Many years ago, when I was a freshman in high school, I had a transformative moment. An upperclassman took me aside and said that a certain sophomore wanted to ask me for a date. I hardly knew him except that he was cute, and I accepted. Still, surprised, I walked home from school that day as if floating on air. It’s a sweet memory of an early experience of a certain kind of relationship.
Today’s readings are about relationships. The first reading from Daniel tells of a power relationship. The king orders that three dissidents be executed for refusing to worship his god, as he commanded. Such worship would be a relationship based on constraint: worship according to my rules or be punished.
The Gospel excerpt reports Jesus’s dialog with people who believe in him. “If you remain in my word, you will know the truth and the truth will make you free.” His listeners answer somewhat defensively, saying that as descendants of Abraham, they are already free. Jesus replies that children of Abraham would not be trying to kill him for speaking the truth. And that anyone who sins is a slave to sin.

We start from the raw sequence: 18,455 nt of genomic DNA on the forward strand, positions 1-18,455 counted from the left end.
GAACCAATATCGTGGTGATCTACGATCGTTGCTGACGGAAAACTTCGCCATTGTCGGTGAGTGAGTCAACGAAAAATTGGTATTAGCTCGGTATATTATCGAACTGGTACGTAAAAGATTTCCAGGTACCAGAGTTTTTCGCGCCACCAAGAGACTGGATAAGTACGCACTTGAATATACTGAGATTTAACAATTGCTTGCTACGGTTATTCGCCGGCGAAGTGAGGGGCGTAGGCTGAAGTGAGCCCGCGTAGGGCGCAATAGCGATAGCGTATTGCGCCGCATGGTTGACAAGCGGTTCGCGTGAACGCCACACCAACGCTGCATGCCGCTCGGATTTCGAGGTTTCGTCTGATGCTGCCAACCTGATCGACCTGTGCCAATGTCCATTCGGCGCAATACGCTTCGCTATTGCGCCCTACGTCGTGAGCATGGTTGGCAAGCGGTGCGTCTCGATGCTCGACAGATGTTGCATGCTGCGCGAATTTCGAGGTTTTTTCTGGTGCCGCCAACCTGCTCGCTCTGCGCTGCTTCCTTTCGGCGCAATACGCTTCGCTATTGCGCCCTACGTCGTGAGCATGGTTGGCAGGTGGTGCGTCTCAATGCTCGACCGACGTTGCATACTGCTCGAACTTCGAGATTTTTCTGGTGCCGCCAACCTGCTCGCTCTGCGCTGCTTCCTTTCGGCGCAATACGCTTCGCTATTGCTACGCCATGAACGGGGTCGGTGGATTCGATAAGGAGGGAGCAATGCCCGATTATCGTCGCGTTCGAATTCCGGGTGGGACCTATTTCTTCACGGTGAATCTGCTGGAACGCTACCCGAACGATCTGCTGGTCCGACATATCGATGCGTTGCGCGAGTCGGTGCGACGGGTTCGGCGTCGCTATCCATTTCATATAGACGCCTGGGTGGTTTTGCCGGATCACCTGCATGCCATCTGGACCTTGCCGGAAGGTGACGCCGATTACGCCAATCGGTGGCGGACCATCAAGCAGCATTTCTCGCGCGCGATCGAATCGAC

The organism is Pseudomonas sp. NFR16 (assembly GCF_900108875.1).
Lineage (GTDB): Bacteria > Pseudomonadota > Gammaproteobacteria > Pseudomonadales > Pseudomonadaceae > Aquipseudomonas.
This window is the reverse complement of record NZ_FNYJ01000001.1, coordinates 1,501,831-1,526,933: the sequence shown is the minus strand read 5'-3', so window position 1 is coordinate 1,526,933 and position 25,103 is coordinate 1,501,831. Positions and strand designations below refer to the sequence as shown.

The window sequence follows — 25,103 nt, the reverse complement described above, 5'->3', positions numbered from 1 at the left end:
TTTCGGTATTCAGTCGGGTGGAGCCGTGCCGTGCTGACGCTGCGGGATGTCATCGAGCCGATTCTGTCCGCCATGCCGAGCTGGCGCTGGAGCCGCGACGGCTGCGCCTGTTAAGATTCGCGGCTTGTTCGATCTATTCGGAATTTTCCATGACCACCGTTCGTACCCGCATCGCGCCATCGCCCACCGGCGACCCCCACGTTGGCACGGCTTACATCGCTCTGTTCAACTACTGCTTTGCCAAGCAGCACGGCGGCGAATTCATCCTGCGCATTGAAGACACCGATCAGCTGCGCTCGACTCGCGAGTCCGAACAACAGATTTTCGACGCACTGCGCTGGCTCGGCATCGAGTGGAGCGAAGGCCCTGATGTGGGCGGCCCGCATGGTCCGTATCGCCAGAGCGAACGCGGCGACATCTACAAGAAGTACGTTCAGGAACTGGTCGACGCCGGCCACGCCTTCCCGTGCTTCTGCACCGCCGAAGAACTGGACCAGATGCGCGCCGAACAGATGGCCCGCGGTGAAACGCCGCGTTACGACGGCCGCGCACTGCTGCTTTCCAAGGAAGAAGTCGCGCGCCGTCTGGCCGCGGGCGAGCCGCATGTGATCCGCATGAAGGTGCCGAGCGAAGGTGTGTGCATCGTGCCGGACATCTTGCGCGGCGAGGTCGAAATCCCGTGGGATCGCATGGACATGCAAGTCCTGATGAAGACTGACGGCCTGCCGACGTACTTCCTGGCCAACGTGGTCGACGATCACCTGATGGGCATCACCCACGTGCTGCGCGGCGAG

And then he tells them who he is, beyond what they perceive in that moment. They know that he is a descendant of Abraham, a Jewish man born into the Jewish tradition. And he makes a further claim: that he is the Son sent to them by God the Father. He speaks of his particular relationship to God in words we can relate to.
As a son, he is beloved, and empowered as a son. In revealing who he is, in relation to God the Father of all, he invites us to accept in faith a deeper understanding of who we can be: regarded, not as slaves to a master, but rather, as beloved children of the Father. “The truth will make you free.” It is for this revelation that he, the Son, came into the world.
To be loved is a gift, unearned and not owed. An invitation, it opens one to new possibilities. It also involves expectation. It frees one to act, not slavishly or out of constraint, but generously, out of the recognition of a loving relation to the other.
As we draw closer to the climax of Lent, and to the liturgy of Jesus’s death and resurrection, I would spend some moments today pondering Jesus’s words about sonship.
What does it mean to me to hear the promise that remaining in my faith can make me free?